My sense is that the balance between political activism and personal evangelism among American evangelical leaders is often out-of-whack. A perfect example is the fight over FCC regulation of decency in the media.
A huge cadre of evangelical leaders seem to rely primarily on political intervention and lobbying to fight indecency. This puts the cart before the horse.
“Indecency” nearly always means some perceived illicit sexual content, so let’s look at how evangelical Christians are fighting pornography as a prime example. There’s been a lot of hubbub over proposed “.xxx” domain registration for adult Internet sites.
The politically activist evangelical model views government coercive force as the primary means of achieving the desired end, in this case media decency. In extreme cases, what might otherwise be viewed as a secondary means, such as personal evangelism and conversion, can be completely overshadowed and even explicitly denounced.
So in the case of X3Church, a Christian pornography ministry aimed at consumers and producers of pornography, evangelical leaders criticize or distance themselves from the effort. At the same time Pat Robertson is busy pontificating on US foreign policy, he is rebuking X3Church. According to Robertson, while Jesus would not go to a porn convention, he might be in favor of assassination of a foreign political leader.
A scheduled appearance by X3Church leaders at Jerry Falwell’s Liberty University has apparently been cancelled because of concern about the propriety of the ministry (as reported in the X3Church newsletter. The relevant blog post at the x3blog has been removed).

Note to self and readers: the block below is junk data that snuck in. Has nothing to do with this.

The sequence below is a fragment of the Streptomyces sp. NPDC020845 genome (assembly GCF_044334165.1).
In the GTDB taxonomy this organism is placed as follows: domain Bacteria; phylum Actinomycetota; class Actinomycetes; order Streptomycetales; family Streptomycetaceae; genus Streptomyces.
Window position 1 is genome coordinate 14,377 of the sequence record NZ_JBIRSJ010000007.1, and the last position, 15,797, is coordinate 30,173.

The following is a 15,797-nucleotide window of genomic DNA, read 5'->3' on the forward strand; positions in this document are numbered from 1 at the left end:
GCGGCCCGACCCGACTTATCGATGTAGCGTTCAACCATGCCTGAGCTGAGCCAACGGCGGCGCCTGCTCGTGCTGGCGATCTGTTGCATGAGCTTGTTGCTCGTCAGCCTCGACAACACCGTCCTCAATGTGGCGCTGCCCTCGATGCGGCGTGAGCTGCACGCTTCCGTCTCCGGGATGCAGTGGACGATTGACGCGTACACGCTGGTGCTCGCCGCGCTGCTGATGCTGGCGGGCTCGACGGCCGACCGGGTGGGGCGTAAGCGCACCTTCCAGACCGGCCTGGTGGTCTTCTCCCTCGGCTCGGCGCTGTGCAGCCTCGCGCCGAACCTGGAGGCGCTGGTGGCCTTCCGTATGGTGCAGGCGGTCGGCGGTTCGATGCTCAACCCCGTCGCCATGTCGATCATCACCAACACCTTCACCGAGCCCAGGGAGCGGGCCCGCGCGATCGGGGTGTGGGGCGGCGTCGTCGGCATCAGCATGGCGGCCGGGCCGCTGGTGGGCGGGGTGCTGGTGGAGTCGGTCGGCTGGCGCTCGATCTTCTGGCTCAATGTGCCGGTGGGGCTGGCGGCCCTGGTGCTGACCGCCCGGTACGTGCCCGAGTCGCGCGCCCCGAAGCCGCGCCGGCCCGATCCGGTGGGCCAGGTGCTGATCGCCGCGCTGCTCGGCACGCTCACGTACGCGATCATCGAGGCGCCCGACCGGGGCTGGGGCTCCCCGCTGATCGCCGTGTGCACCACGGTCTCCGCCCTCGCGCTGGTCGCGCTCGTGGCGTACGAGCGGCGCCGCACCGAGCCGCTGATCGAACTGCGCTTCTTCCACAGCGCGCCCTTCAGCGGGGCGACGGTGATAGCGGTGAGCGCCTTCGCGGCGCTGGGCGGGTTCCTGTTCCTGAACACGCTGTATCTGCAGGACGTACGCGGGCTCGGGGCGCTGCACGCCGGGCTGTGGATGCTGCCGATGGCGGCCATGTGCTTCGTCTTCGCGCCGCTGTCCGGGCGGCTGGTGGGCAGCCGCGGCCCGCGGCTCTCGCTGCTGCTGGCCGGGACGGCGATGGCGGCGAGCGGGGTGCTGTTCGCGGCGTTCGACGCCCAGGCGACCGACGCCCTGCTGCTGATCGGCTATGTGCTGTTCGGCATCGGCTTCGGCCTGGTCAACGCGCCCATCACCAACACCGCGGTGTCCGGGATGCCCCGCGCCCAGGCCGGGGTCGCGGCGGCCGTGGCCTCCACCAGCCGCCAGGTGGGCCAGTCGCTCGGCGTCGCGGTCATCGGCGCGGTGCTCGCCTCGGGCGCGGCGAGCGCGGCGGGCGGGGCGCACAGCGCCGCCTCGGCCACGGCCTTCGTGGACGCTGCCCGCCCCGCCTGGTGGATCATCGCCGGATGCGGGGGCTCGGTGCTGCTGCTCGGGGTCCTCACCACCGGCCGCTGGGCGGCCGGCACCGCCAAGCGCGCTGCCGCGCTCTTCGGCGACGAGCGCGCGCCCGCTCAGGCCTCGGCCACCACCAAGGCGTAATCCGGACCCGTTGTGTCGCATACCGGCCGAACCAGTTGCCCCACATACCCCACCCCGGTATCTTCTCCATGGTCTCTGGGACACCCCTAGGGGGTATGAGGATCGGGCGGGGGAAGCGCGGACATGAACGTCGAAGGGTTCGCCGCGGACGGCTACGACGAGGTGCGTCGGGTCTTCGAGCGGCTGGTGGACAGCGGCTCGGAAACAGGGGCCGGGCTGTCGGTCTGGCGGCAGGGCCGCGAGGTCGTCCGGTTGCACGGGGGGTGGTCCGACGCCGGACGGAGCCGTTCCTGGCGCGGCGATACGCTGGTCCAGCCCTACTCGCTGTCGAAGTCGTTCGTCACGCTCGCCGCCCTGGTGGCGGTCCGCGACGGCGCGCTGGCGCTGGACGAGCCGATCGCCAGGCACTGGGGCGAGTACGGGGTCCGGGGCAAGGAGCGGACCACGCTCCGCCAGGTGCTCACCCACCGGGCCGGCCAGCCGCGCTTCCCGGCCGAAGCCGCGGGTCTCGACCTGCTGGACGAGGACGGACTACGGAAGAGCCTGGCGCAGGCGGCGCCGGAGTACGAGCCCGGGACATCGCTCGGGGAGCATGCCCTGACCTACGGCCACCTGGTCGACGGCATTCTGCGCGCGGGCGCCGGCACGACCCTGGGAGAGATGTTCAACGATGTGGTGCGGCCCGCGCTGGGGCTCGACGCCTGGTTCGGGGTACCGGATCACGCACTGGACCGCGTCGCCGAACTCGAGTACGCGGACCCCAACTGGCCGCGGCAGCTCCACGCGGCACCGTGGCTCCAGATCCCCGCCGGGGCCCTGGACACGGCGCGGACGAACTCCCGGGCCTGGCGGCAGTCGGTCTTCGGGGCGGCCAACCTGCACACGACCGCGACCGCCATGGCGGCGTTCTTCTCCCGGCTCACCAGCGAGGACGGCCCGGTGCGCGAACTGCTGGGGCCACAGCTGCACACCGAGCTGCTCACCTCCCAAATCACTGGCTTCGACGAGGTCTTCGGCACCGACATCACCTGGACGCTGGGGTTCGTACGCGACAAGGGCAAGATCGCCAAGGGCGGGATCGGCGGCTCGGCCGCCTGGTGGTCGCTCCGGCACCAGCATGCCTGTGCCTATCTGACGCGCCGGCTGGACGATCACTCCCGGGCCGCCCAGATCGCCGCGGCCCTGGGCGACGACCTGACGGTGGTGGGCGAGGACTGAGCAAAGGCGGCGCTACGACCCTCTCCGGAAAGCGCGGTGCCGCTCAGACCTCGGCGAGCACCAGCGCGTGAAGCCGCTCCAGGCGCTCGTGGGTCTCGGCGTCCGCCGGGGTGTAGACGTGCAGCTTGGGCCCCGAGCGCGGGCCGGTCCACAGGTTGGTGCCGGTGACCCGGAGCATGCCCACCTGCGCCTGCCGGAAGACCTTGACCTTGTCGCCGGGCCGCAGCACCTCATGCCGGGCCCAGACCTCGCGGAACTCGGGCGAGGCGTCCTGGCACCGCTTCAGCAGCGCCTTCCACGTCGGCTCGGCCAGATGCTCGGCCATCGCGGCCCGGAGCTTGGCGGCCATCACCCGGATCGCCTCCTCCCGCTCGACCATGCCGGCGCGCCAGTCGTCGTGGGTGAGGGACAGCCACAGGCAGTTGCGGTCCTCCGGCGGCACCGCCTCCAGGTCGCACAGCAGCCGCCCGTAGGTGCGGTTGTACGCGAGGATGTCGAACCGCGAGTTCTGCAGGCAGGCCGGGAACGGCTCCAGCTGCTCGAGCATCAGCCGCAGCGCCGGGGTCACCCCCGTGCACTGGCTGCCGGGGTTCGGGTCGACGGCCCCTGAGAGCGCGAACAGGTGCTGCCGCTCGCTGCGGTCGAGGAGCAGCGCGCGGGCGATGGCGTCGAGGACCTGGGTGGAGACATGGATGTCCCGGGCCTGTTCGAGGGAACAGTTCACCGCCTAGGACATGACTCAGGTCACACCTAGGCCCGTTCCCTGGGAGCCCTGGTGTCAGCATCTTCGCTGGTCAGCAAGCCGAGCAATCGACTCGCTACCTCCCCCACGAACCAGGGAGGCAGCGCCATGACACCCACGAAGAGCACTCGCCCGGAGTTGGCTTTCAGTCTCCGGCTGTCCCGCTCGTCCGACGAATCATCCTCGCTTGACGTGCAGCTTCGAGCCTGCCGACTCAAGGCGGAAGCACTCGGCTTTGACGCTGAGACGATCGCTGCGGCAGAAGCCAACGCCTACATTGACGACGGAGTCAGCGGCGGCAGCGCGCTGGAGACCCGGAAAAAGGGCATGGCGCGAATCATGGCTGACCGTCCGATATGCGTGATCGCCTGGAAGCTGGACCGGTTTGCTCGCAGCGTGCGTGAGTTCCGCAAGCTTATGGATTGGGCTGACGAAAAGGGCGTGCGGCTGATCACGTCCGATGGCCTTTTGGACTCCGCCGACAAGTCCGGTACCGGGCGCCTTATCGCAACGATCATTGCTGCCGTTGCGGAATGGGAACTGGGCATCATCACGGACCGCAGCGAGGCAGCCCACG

Christians should not refrain from making their moral judgments heard in public debates about policy issues. But political means should be viewed as secondary means to achieving desired ends and they should certainly never displace evangelism as the primary means of the inbreaking of God’s kingdom (see the Great Commission).
As I’ve said before, a far better way than coercing others to adhere to objective standards of morality is to convert them to those standards. It is ultimately only through proclamation of the Gospel that the culture and the nation will be redeemed. For the church is to engage the world not with the sword of the government, but with “sword of the Spirit, which is the word of God” (Ephesians 6:17 NIV).
For a rather different view on this, especially with respect to the FCC, and more relevant reading, see yesterday’s BreakPoint commentary from Charles Colson, “Shaking in their Boots.”